PubDate: 2017-11-01
      DOI: 10.1007/s10456-017-9570-9
      Issue No: Vol. 20, No. 4 (2017)
       
  • Erratum to: miRNAs: micro-managers of anticancer combination therapies
    • Authors: Judy R. van Beijnum; Elisa Giovannetti; Dennis Poel; Patrycja Nowak-Sliwinska; Arjan W. Griffioen
      Pages: 673 - 673
      PubDate: 2017-11-01
      DOI: 10.1007/s10456-017-9564-7
      Issue No: Vol. 20, No. 4 (2017)
       
  • Tip-cell behavior is regulated by transcription factor FoxO1 under hypoxic
           conditions in developing mouse retinas
    • Authors: Moe Fukumoto; Kanako Kondo; Kazumasa Uni; Tomoko Ishiguro; Mikiko Hayashi; Shinnosuke Ueda; Itsuki Mori; Kenta Niimi; Fumi Tashiro; Satsuki Miyazaki; Jun-Ichi Miyazaki; Shinobu Inagaki; Tatsuo Furuyama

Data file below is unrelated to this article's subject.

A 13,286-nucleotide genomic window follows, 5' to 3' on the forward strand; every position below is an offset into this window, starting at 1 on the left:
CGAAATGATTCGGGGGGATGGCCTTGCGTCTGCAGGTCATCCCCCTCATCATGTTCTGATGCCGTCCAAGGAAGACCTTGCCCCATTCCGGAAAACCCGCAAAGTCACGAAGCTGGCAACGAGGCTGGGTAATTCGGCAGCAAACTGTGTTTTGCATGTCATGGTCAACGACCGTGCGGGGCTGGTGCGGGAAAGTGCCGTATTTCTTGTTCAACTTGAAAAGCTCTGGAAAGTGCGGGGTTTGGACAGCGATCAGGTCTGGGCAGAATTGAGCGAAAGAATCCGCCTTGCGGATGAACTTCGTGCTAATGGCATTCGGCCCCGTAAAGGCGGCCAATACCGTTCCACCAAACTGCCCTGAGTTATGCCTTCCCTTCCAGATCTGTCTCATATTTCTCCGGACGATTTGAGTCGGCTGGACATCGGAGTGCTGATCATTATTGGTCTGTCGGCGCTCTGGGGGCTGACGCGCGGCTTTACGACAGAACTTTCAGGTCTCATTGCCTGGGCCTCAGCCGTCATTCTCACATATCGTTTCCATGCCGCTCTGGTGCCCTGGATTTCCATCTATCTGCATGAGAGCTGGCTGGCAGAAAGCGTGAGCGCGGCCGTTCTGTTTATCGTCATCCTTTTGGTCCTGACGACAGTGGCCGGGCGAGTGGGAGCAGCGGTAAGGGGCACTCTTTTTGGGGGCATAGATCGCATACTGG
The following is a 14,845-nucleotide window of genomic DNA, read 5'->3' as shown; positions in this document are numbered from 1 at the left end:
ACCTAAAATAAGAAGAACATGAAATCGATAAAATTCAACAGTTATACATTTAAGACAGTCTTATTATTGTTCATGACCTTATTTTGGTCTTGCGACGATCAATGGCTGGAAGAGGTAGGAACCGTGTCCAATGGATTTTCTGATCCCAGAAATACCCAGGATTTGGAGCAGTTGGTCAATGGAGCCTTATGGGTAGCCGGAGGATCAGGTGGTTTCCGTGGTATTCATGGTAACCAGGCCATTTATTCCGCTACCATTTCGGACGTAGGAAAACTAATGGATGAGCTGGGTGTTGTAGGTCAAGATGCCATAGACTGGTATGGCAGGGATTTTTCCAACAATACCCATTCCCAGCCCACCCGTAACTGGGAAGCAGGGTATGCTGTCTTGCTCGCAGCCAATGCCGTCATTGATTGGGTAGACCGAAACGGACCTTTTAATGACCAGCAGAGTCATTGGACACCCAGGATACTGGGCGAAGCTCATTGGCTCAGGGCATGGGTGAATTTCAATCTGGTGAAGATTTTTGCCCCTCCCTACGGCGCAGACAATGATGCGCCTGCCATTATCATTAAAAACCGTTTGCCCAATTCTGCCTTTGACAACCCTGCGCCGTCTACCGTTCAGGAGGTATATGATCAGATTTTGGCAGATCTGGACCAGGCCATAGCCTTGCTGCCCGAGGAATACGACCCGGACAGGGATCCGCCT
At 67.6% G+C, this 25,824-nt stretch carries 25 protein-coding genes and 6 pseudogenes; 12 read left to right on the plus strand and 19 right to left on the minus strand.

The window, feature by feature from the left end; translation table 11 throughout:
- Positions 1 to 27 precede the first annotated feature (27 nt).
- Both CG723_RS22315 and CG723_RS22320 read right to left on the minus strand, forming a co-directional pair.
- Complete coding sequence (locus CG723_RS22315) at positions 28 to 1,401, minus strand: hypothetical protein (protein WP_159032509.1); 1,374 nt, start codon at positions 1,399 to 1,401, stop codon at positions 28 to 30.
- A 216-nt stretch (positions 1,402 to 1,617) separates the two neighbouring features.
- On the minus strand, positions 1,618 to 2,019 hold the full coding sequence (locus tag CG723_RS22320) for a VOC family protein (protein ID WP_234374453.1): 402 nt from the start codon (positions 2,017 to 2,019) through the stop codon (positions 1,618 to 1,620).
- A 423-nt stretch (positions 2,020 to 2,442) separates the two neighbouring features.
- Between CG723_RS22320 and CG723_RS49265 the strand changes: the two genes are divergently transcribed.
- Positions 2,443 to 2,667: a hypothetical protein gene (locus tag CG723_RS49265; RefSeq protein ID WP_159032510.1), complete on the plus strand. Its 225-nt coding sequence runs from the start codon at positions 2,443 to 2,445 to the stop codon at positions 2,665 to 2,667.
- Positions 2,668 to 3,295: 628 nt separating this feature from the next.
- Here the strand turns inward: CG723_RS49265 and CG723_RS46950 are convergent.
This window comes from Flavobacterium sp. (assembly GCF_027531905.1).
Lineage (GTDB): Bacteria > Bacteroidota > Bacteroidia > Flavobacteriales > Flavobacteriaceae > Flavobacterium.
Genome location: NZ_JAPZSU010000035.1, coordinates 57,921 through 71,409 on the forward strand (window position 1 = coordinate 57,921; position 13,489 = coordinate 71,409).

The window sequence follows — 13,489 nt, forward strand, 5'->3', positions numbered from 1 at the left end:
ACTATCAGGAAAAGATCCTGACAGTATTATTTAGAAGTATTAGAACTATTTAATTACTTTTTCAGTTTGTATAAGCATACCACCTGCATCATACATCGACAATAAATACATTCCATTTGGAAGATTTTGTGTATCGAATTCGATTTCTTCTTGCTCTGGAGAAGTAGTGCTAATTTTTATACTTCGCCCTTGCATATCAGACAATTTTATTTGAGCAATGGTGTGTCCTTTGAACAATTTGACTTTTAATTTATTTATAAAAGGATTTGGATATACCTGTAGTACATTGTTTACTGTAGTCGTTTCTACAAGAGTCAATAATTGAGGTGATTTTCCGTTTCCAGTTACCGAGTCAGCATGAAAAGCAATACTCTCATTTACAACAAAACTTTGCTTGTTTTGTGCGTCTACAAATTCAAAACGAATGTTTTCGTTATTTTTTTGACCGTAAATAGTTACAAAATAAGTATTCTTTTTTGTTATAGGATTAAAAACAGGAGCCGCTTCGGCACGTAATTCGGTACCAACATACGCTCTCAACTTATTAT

Abstract: Abstract Forkhead box protein O1 (FoxO1) is a transcription factor and a critical regulator of angiogenesis. Various environmental stimuli, including growth factors, nutrients, shear stress, oxidative stress and hypoxia, affect FoxO1 subcellular localization and strongly influence its transcriptional activity; however, FoxO1-localization patterns in endothelial cells (ECs) during development have not been clarified in vivo. Here, we reported that FoxO1 expression was observed in three layers of angiogenic vessels in developing mouse retinas and that among these layers, the front layer showed high levels of FoxO1 expression in the nuclei of most tip ECs. Because tip ECs migrate toward the avascular hypoxic area, we focused on hypoxia as a major stimulus regulating FoxO1 subcellular localization in tip cells. In cultured ECs, FoxO1 accumulated into the nucleus under hypoxic conditions, with hypoxia also inducing expression of tip-cell-specific genes, including endothelial-specific molecule 1 (ESM1), which was suppressed by FoxO1 knockdown. Additionally, in murine models, EC-specific FoxO1 deletion resulted in reduced ESM1 expression and suppressed tip-cell migration during angiogenesis. These findings indicated roles for FoxO1 in tip-cell migration and that its transcriptional activity is regulated by hypoxia.